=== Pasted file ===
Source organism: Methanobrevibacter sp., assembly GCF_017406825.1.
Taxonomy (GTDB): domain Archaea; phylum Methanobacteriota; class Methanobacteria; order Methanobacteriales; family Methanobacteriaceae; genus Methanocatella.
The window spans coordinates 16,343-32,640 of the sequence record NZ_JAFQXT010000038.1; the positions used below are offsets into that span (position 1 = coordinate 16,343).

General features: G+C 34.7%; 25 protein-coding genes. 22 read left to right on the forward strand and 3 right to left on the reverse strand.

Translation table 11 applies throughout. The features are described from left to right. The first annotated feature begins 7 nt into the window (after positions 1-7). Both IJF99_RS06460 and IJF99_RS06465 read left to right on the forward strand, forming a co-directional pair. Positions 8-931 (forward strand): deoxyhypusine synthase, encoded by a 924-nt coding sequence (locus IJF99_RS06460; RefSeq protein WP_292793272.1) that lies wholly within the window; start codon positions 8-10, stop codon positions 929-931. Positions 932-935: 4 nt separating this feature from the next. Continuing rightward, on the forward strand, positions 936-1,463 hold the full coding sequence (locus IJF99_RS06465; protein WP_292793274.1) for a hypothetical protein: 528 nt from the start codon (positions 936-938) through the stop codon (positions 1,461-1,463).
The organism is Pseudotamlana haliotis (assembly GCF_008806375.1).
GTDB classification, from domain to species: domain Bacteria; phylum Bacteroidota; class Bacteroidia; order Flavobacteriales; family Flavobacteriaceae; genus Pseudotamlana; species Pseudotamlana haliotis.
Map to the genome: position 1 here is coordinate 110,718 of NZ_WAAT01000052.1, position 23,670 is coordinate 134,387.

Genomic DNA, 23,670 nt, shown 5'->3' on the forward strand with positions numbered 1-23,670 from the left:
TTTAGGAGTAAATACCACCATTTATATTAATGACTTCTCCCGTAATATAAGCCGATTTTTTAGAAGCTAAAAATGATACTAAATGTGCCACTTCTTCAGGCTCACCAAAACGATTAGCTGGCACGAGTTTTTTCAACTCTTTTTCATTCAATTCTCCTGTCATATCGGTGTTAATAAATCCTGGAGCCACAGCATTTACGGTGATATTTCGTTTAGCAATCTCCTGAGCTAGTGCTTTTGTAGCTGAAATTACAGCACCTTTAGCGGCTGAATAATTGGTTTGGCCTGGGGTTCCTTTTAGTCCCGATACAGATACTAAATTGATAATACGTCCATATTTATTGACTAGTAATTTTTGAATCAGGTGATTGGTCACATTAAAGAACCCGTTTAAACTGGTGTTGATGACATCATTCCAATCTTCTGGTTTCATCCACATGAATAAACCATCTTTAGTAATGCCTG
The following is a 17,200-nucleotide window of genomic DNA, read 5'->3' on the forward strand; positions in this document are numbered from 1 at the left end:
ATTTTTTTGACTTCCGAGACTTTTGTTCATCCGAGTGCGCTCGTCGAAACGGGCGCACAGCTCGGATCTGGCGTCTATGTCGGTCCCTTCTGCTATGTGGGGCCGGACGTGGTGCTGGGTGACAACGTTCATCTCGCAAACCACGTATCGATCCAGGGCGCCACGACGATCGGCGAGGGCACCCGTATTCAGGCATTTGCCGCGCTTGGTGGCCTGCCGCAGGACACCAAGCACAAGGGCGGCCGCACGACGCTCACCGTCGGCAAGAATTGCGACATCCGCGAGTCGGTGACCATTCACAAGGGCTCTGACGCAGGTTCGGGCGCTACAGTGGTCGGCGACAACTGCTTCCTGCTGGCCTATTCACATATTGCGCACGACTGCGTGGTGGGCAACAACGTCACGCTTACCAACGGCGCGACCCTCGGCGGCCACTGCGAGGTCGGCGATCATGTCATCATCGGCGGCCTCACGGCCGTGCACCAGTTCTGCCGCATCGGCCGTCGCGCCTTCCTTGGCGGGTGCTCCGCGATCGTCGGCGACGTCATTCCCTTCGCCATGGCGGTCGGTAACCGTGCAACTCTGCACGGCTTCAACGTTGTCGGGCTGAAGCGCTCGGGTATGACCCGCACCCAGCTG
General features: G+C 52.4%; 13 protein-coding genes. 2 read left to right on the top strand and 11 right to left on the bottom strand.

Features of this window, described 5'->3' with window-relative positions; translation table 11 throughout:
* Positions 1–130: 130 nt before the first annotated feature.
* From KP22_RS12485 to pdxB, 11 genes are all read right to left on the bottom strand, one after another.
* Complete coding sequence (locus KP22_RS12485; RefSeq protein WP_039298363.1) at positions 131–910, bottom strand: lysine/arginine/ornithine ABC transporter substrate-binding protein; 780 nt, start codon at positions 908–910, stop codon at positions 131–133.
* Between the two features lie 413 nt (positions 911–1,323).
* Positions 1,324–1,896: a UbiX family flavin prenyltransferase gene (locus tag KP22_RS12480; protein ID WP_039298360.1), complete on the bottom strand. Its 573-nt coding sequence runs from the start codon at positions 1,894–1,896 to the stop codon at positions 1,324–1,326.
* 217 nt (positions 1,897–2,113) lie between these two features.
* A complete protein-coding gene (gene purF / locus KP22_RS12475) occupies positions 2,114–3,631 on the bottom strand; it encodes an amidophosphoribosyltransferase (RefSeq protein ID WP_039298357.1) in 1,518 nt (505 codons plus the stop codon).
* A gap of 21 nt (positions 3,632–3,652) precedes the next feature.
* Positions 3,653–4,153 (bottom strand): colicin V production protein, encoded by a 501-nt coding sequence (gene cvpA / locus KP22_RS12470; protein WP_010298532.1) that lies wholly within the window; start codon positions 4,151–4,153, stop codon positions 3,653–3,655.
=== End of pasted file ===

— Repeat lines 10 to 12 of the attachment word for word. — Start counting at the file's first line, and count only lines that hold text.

TTTAGGAGTAAATACCACCATTTATATTAATGACTTCTCCCGTAATATAAGCCGATTTTTTAGAAGCTAAAAATGATACTAAATGTGCCACTTCTTCAGGCTCACCAAAACGATTAGCTGGCACGAGTTTTTTCAACTCTTTTTCATTCAATTCTCCTGTCATATCGGTGTTAATAAATCCTGGAGCCACAGCATTTACGGTGATATTTCGTTTAGCAATCTCCTGAGCTAGTGCTTTTGTAGCTGAAATTACAGCACCTTTAGCGGCTGAATAATTGGTTTGGCCTGGGGTTCCTTTTAGTCCCGATACAGATACTAAATTGATAATACGTCCATATTTATTGACTAGTAATTTTTGAATCAGGTGATTGGTCACATTAAAGAACCCGTTTAAACTGGTGTTGATGACATCATTCCAATCTTCTGGTTTCATCCACATGAATAAACCATCTTTAGTAATGCCTG
The following is a 17,200-nucleotide window of genomic DNA, read 5'->3' on the forward strand; positions in this document are numbered from 1 at the left end:
ATTTTTTTGACTTCCGAGACTTTTGTTCATCCGAGTGCGCTCGTCGAAACGGGCGCACAGCTCGGATCTGGCGTCTATGTCGGTCCCTTCTGCTATGTGGGGCCGGACGTGGTGCTGGGTGACAACGTTCATCTCGCAAACCACGTATCGATCCAGGGCGCCACGACGATCGGCGAGGGCACCCGTATTCAGGCATTTGCCGCGCTTGGTGGCCTGCCGCAGGACACCAAGCACAAGGGCGGCCGCACGACGCTCACCGTCGGCAAGAATTGCGACATCCGCGAGTCGGTGACCATTCACAAGGGCTCTGACGCAGGTTCGGGCGCTACAGTGGTCGGCGACAACTGCTTCCTGCTGGCCTATTCACATATTGCGCACGACTGCGTGGTGGGCAACAACGTCACGCTTACCAACGGCGCGACCCTCGGCGGCCACTGCGAGGTCGGCGATCATGTCATCATCGGCGGCCTCACGGCCGTGCACCAGTTCTGCCGCATCGGCCGTCGCGCCTTCCTTGGCGGGTGCTCCGCGATCGTCGGCGACGTCATTCCCTTCGCCATGGCGGTCGGTAACCGTGCAACTCTGCACGGCTTCAACGTTGTCGGGCTGAAGCGCTCGGGTATGACCCGCACCCAGCTG